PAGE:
Swedish Language Blog

Swedish Autumn Vocab with Elsa Beskow’s Höstvisa Posted by on Oct 9, 2020 in Culture, Swedish Language, Vocabulary

Photo – Left: Elsa Beskow’s Illustration, “Oktober.” Right: Elsa Beskow.

Det glimmar i guld och klaraste rött / It’s glimmering of yellow and the clearest röd.”
It feels as if I’ve landed in Elsa Beskow’s version of autumn as it is in her poem Höstvisa. In Minnesota, the trees are almost glowing with reds, yellows, and oranges, and the light it casts it reminiscent of a fairy tale – enter Elsa Beskow. This week we’ll meet Elsa, and then read her poem Höstvisa.

Beloved children’s book author and illustrator Elsa Beskow (pronounced Beh-skov) was born 1874 in the Stockholm area where she studied  eventually studied Art Education at Konstfack, University College of Arts, Crafts and Design. Telling stories from an early age, she had a big imagination. Paired with her love for learning about plants and flowers, they often became main characters in her stories. Her first book was published in 1897 Sagan om den lilla, lilla gumman in English, The Tale of the Little, Little Old Woman, which Beskow adapted from a children’s bedtime story her maternal grandmother told her.

Tant Grön, Tant Brun och Tant Gredelin,” in English “Aunt Green, Aunt Brown, Aunt Lavender” was another tribute to Beskow’s family. During her youth, she spent quite a bit of time with her extended family, including a slew of aunts and uncles who actually founded a school. Their progressive approach to learning put holistic ideas and experiences in the forefront in a child’s learning, instead of the memorization tactics of the past.

Olles skidfärd, Elsa Beskow

Other famous titles include Olles skidfärd, Hatt-stugan and Tomtebobarnen. Beskow illustrated an A-B-C book and children’s songbook to be used in Swedish classrooms all across the nation. It’s really her illustrations that strike a chord of nostalgia for many Swedes. Her idyllic, pastoral imagery is commonly seen printed on post cards, coffee mugs, and children’s plate sets.

In total, she wrote and illustrated over 40 children’s books containing depictions children meeting fairies, elves, animals that could speak, and other magical woodland creatures. Beskow was known for her curiosity in exploring the fantastical in nature and creating a space for other’s to do so as well. Her legacy lives on with the Elsa Beskow Award. Created in 1958, it recognizes Sweden’s best picture book illustrator of the year.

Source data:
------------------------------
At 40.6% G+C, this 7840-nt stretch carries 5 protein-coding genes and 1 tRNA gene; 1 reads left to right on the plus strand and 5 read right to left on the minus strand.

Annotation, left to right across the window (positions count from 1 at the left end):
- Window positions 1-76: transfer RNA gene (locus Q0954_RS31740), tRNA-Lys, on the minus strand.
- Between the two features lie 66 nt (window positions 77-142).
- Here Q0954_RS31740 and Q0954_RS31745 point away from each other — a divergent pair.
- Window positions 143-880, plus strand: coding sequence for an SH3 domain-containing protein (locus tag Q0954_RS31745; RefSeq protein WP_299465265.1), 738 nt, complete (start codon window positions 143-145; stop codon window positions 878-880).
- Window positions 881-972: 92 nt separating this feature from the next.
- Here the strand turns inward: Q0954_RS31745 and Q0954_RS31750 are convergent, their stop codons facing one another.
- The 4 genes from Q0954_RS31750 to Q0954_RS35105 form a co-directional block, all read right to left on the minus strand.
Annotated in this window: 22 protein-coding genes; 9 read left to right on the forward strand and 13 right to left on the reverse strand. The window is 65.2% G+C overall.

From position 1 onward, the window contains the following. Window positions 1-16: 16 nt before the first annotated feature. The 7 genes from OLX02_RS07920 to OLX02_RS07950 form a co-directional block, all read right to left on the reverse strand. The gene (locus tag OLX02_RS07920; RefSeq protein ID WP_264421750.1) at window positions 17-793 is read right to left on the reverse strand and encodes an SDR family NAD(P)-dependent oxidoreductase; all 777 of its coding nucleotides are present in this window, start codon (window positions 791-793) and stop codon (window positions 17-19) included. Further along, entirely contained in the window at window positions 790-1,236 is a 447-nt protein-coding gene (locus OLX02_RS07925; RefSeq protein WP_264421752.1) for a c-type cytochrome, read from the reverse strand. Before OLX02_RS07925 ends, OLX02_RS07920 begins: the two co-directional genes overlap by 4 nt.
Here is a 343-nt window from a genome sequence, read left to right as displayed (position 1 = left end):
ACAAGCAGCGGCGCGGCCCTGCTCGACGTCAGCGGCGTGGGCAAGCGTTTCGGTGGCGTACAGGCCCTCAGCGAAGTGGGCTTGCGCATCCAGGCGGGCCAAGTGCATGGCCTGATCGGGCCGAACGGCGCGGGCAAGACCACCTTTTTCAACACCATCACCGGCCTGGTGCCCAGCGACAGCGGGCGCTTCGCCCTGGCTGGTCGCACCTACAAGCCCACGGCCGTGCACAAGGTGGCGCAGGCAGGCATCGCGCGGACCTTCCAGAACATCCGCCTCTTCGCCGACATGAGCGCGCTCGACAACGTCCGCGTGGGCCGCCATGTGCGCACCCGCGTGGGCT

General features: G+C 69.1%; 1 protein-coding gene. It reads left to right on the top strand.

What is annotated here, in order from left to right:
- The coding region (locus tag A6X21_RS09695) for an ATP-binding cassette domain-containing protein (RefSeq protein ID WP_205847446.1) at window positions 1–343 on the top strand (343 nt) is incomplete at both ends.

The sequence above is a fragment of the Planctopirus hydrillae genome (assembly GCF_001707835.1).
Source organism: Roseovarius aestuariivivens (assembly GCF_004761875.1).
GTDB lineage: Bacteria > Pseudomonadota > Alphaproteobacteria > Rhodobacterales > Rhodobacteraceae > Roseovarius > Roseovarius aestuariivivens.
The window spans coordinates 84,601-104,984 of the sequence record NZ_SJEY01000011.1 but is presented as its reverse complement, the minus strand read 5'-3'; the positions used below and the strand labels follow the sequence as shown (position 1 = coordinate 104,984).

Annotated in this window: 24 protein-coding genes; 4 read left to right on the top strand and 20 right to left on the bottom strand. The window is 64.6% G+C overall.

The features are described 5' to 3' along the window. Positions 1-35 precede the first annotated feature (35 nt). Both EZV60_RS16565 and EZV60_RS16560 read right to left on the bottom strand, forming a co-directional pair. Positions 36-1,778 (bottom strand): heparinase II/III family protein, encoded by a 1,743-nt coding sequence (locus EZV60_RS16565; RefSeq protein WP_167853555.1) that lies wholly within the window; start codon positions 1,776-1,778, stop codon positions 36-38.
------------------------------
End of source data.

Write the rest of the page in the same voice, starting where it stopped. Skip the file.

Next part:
So dig in, and let you imagination take hold with Elsa Beskow’s Höstvisa.


Det glimmar i guld och klaraste rött,

det prasslar så sakta i parken,

ty hösten är kommen, och björkar och lönn

de fäller nu bladen till marken:

“Så fall, våra blad, fall mjukt och lätt,

vi väver ett täcke så varmt och så tätt,

vi väver sitt täcke åt marken.


Se vintern är nära, och vädret är grått,

nu måste vi värma och lysa!

Vi väver ett täcke så varmt och så gott,

att blombarnen icke må frysa.

Sov gott, alla blombarn, sov gott, sov sött,

vi väver ett täcke i guld och i rött,

vi väver ett täcke åt marken.”


Höstvisa illustration, Elsa Beskow


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About the Author: Chelsea B

Chelsea is a Swedish language instructor and translator living in Minnesota, U.S. She has a degree in Scandinavian Studies from Gustavus Adolphus College and has experience living and working in Sweden from north to south! In her free time, she enjoys cooking, hiking, listening to music, and practicing slöjd, the Swedish word for handcraft.


  1. Jan V H Luthman:

    “Det glimmar i guld och klaraste rött

    Just one tiny suggestion.

    To retain the original metre of Höstvisa, perhaps the English first line could be rephrased slightly:

    It glimmers in gold and clearest of reds